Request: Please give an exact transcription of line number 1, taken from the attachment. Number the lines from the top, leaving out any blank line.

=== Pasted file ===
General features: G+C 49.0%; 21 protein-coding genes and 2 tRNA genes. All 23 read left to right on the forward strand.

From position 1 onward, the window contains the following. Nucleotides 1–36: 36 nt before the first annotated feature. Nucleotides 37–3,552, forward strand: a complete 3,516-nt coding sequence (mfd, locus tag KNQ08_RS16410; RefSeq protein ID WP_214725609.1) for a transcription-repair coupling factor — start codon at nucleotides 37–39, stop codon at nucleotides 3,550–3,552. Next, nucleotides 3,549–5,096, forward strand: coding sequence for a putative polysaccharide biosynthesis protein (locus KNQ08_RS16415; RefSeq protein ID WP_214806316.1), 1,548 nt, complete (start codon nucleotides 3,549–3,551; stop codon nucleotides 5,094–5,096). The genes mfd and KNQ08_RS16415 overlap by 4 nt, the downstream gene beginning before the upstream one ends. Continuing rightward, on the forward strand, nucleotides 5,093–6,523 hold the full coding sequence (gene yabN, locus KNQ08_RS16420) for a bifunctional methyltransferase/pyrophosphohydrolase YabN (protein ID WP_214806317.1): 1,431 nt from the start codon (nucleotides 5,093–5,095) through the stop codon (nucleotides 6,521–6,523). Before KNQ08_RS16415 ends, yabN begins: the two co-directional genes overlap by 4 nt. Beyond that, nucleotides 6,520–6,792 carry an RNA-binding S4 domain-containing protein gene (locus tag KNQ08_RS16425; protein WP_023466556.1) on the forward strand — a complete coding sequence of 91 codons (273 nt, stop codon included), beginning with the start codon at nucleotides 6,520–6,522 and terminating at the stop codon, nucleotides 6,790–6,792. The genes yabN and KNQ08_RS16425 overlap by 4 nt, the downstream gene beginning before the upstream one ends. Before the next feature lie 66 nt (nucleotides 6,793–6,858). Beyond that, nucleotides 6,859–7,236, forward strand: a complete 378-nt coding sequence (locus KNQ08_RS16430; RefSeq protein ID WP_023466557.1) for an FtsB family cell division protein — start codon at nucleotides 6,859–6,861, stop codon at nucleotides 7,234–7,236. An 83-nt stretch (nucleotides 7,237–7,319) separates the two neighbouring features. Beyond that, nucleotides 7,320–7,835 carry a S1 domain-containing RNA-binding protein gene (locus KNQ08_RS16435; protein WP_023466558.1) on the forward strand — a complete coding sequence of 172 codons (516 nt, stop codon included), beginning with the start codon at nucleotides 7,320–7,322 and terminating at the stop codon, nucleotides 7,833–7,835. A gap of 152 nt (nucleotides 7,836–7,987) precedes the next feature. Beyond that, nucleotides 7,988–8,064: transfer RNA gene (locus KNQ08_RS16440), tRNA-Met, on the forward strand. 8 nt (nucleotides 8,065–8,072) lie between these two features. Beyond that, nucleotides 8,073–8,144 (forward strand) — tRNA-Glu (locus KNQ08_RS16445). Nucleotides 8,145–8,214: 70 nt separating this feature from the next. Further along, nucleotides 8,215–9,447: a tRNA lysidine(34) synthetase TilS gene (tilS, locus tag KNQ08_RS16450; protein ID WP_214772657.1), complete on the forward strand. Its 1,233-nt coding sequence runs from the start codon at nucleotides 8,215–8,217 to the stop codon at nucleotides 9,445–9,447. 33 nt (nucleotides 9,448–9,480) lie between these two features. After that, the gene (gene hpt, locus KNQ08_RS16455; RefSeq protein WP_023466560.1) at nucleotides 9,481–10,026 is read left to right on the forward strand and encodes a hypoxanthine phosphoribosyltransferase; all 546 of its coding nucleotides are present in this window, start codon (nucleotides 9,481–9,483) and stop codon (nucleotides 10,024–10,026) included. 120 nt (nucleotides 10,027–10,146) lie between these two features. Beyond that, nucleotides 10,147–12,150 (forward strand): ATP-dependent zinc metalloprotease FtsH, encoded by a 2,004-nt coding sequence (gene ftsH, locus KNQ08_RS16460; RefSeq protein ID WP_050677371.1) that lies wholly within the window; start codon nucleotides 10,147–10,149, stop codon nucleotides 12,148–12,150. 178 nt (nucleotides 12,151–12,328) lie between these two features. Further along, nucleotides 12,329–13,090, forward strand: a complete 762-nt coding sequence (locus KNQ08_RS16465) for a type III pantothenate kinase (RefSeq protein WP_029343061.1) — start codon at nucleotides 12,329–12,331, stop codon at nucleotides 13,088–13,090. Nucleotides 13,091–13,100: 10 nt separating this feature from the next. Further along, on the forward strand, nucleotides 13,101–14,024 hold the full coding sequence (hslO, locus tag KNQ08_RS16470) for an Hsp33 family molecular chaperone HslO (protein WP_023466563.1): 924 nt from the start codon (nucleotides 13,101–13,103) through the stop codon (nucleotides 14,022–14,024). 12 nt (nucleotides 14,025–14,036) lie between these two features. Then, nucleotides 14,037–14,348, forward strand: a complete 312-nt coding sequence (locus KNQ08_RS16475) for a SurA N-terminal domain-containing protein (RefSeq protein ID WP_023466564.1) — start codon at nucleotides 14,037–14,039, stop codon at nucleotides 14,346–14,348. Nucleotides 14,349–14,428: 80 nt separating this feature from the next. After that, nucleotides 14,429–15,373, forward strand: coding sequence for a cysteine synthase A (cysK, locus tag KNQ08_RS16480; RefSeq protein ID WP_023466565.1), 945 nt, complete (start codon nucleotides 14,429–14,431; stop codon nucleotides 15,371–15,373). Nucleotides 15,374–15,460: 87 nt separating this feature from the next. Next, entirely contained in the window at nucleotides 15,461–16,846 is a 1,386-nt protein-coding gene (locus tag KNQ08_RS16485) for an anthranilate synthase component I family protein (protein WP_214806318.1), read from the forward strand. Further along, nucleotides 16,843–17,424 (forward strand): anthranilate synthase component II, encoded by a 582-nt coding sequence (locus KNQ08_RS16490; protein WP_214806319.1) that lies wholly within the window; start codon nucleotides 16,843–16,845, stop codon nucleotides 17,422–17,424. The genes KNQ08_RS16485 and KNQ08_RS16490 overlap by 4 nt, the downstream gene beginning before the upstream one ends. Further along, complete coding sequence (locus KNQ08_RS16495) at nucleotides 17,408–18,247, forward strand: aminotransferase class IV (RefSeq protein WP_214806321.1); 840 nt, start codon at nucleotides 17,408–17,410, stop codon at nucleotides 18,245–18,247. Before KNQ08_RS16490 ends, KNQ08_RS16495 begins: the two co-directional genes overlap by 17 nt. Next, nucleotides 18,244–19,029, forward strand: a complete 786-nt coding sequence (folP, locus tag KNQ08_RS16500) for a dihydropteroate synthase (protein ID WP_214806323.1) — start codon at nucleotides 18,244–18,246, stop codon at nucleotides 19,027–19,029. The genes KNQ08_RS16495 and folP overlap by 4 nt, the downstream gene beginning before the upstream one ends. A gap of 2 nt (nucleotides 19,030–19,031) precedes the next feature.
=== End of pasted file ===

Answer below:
General features: G+C 49.0%; 21 protein-coding genes and 2 tRNA genes. All 23 read left to right on the forward strand.